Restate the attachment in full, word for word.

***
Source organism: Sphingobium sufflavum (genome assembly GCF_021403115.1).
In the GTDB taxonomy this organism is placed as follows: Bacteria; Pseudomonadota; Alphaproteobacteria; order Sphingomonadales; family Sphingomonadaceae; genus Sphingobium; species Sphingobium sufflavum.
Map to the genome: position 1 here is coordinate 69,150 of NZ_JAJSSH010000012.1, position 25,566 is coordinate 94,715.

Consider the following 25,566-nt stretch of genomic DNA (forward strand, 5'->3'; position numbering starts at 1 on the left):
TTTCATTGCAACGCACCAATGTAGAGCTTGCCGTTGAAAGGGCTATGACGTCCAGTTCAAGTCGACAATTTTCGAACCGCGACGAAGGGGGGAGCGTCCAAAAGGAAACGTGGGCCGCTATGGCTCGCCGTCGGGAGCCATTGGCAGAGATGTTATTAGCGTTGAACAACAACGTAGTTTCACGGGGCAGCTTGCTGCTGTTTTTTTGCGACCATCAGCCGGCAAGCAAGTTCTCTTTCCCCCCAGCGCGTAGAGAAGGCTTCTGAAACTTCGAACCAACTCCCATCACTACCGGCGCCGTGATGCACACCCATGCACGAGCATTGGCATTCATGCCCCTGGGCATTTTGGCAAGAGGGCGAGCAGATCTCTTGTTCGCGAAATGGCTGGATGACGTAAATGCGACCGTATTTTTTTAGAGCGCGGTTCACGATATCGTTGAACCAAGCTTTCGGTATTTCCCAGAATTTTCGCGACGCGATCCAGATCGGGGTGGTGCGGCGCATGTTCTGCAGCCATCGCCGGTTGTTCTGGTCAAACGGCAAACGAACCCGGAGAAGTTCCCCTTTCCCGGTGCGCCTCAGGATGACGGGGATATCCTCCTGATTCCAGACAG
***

Source organism: Sphingobium sufflavum (genome assembly GCF_021403115.1).
In the GTDB taxonomy this organism is placed as follows: Bacteria; Pseudomonadota; Alphaproteobacteria; order Sphingomonadales; family Sphingomonadaceae; genus Sphingobium; species Sphingobium sufflavum.
Map to the genome: position 1 here is coordinate 69,150 of NZ_JAJSSH010000012.1, position 25,566 is coordinate 94,715.

Consider the following 25,566-nt stretch of genomic DNA (forward strand, 5'->3'; position numbering starts at 1 on the left):
TTTCATTGCAACGCACCAATGTAGAGCTTGCCGTTGAAAGGGCTATGACGTCCAGTTCAAGTCGACAATTTTCGAACCGCGACGAAGGGGGGAGCGTCCAAAAGGAAACGTGGGCCGCTATGGCTCGCCGTCGGGAGCCATTGGCAGAGATGTTATTAGCGTTGAACAACAACGTAGTTTCACGGGGCAGCTTGCTGCTGTTTTTTTGCGACCATCAGCCGGCAAGCAAGTTCTCTTTCCCCCCAGCGCGTAGAGAAGGCTTCTGAAACTTCGAACCAACTCCCATCACTACCGGCGCCGTGATGCACACCCATGCACGAGCATTGGCATTCATGCCCCTGGGCATTTTGGCAAGAGGGCGAGCAGATCTCTTGTTCGCGAAATGGCTGGATGACGTAAATGCGACCGTATTTTTTTAGAGCGCGGTTCACGATATCGTTGAACCAAGCTTTCGGTATTTCCCAGAATTTTCGCGACGCGATCCAGATCGGGGTGGTGCGGCGCATGTTCTGCAGCCATCGCCGGTTGTTCTGGTCAAACGGCAAACGAACCCGGAGAAGTTCCCCTTTCCCGGTGCGCCTCAGGATGACGGGGATATCCTCCTGATTCCAGACAG